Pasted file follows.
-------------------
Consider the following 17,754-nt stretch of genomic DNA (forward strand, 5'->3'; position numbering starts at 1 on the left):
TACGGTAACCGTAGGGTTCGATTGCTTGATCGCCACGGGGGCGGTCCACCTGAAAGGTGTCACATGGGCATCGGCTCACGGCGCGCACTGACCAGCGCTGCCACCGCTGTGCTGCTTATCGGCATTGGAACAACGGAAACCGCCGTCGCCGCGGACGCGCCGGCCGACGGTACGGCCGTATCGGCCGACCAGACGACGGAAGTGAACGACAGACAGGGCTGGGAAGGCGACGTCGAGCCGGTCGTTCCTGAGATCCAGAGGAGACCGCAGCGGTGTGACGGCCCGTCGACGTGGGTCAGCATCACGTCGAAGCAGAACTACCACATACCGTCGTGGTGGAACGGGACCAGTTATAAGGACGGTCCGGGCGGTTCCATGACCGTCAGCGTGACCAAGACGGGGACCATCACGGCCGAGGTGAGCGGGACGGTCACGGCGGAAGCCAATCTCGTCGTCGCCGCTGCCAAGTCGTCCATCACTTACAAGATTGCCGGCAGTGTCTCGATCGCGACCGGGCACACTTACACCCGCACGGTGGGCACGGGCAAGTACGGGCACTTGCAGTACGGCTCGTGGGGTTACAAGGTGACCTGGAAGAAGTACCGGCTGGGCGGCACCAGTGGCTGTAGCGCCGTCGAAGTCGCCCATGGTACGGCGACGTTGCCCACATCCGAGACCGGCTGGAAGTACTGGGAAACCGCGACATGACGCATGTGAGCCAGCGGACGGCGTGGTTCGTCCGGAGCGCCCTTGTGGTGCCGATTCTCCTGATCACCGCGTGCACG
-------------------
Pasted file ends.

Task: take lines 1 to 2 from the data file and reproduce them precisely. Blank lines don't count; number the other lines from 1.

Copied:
Consider the following 17,754-nt stretch of genomic DNA (forward strand, 5'->3'; position numbering starts at 1 on the left):
TACGGTAACCGTAGGGTTCGATTGCTTGATCGCCACGGGGGCGGTCCACCTGAAAGGTGTCACATGGGCATCGGCTCACGGCGCGCACTGACCAGCGCTGCCACCGCTGTGCTGCTTATCGGCATTGGAACAACGGAAACCGCCGTCGCCGCGGACGCGCCGGCCGACGGTACGGCCGTATCGGCCGACCAGACGACGGAAGTGAACGACAGACAGGGCTGGGAAGGCGACGTCGAGCCGGTCGTTCCTGAGATCCAGAGGAGACCGCAGCGGTGTGACGGCCCGTCGACGTGGGTCAGCATCACGTCGAAGCAGAACTACCACATACCGTCGTGGTGGAACGGGACCAGTTATAAGGACGGTCCGGGCGGTTCCATGACCGTCAGCGTGACCAAGACGGGGACCATCACGGCCGAGGTGAGCGGGACGGTCACGGCGGAAGCCAATCTCGTCGTCGCCGCTGCCAAGTCGTCCATCACTTACAAGATTGCCGGCAGTGTCTCGATCGCGACCGGGCACACTTACACCCGCACGGTGGGCACGGGCAAGTACGGGCACTTGCAGTACGGCTCGTGGGGTTACAAGGTGACCTGGAAGAAGTACCGGCTGGGCGGCACCAGTGGCTGTAGCGCCGTCGAAGTCGCCCATGGTACGGCGACGTTGCCCACATCCGAGACCGGCTGGAAGTACTGGGAAACCGCGACATGACGCATGTGAGCCAGCGGACGGCGTGGTTCGTCCGGAGCGCCCTTGTGGTGCCGATTCTCCTGATCACCGCGTGCACG